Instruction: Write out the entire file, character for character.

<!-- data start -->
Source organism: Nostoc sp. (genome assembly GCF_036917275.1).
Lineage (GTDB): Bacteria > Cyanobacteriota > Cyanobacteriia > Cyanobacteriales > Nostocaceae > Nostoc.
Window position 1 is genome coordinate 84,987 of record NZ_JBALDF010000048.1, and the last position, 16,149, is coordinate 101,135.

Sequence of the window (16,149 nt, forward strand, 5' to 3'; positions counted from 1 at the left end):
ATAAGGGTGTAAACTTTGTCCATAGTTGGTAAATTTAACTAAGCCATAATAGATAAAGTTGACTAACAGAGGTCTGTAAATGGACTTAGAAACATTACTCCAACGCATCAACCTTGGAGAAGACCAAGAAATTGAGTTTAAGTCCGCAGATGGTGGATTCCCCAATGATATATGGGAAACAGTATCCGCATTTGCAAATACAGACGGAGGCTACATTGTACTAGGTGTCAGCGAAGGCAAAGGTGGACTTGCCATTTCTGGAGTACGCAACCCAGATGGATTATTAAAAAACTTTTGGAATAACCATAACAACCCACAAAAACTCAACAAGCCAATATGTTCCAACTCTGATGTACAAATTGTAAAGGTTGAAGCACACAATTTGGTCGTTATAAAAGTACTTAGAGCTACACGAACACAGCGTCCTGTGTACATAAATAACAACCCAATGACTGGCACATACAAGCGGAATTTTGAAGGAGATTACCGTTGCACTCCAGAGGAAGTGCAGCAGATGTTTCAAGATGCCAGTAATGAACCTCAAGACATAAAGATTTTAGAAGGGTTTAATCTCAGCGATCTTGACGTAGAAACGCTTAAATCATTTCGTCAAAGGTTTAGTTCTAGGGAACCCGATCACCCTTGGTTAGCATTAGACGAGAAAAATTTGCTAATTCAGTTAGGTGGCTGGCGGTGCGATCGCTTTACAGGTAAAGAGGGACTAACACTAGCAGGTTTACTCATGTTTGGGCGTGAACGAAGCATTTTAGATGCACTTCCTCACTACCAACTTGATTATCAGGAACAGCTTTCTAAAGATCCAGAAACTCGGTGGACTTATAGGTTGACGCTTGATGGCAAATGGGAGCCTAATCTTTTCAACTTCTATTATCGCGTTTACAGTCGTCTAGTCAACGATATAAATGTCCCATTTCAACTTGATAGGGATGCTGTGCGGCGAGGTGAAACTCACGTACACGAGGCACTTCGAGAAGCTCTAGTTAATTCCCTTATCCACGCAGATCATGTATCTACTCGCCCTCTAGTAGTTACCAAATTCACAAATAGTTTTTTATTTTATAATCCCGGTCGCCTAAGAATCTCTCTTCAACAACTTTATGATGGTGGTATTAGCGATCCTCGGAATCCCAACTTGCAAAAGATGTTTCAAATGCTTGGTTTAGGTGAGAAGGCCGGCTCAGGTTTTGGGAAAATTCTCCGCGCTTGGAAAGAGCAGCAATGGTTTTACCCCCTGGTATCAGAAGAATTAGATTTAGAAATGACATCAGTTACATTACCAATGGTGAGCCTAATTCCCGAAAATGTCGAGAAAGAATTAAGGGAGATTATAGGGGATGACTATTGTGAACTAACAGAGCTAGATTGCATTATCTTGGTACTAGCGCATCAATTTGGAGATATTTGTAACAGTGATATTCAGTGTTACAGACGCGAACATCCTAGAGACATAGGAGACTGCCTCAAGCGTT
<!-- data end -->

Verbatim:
Source organism: Nostoc sp. (genome assembly GCF_036917275.1).
Lineage (GTDB): Bacteria > Cyanobacteriota > Cyanobacteriia > Cyanobacteriales > Nostocaceae > Nostoc.
Window position 1 is genome coordinate 84,987 of record NZ_JBALDF010000048.1, and the last position, 16,149, is coordinate 101,135.

Sequence of the window (16,149 nt, forward strand, 5' to 3'; positions counted from 1 at the left end):
ATAAGGGTGTAAACTTTGTCCATAGTTGGTAAATTTAACTAAGCCATAATAGATAAAGTTGACTAACAGAGGTCTGTAAATGGACTTAGAAACATTACTCCAACGCATCAACCTTGGAGAAGACCAAGAAATTGAGTTTAAGTCCGCAGATGGTGGATTCCCCAATGATATATGGGAAACAGTATCCGCATTTGCAAATACAGACGGAGGCTACATTGTACTAGGTGTCAGCGAAGGCAAAGGTGGACTTGCCATTTCTGGAGTACGCAACCCAGATGGATTATTAAAAAACTTTTGGAATAACCATAACAACCCACAAAAACTCAACAAGCCAATATGTTCCAACTCTGATGTACAAATTGTAAAGGTTGAAGCACACAATTTGGTCGTTATAAAAGTACTTAGAGCTACACGAACACAGCGTCCTGTGTACATAAATAACAACCCAATGACTGGCACATACAAGCGGAATTTTGAAGGAGATTACCGTTGCACTCCAGAGGAAGTGCAGCAGATGTTTCAAGATGCCAGTAATGAACCTCAAGACATAAAGATTTTAGAAGGGTTTAATCTCAGCGATCTTGACGTAGAAACGCTTAAATCATTTCGTCAAAGGTTTAGTTCTAGGGAACCCGATCACCCTTGGTTAGCATTAGACGAGAAAAATTTGCTAATTCAGTTAGGTGGCTGGCGGTGCGATCGCTTTACAGGTAAAGAGGGACTAACACTAGCAGGTTTACTCATGTTTGGGCGTGAACGAAGCATTTTAGATGCACTTCCTCACTACCAACTTGATTATCAGGAACAGCTTTCTAAAGATCCAGAAACTCGGTGGACTTATAGGTTGACGCTTGATGGCAAATGGGAGCCTAATCTTTTCAACTTCTATTATCGCGTTTACAGTCGTCTAGTCAACGATATAAATGTCCCATTTCAACTTGATAGGGATGCTGTGCGGCGAGGTGAAACTCACGTACACGAGGCACTTCGAGAAGCTCTAGTTAATTCCCTTATCCACGCAGATCATGTATCTACTCGCCCTCTAGTAGTTACCAAATTCACAAATAGTTTTTTATTTTATAATCCCGGTCGCCTAAGAATCTCTCTTCAACAACTTTATGATGGTGGTATTAGCGATCCTCGGAATCCCAACTTGCAAAAGATGTTTCAAATGCTTGGTTTAGGTGAGAAGGCCGGCTCAGGTTTTGGGAAAATTCTCCGCGCTTGGAAAGAGCAGCAATGGTTTTACCCCCTGGTATCAGAAGAATTAGATTTAGAAATGACATCAGTTACATTACCAATGGTGAGCCTAATTCCCGAAAATGTCGAGAAAGAATTAAGGGAGATTATAGGGGATGACTATTGTGAACTAACAGAGCTAGATTGCATTATCTTGGTACTAGCGCATCAATTTGGAGATATTTGTAACAGTGATATTCAGTGTTACAGACGCGAACATCCTAGAGACATAGGAGACTGCCTCAAGCGTT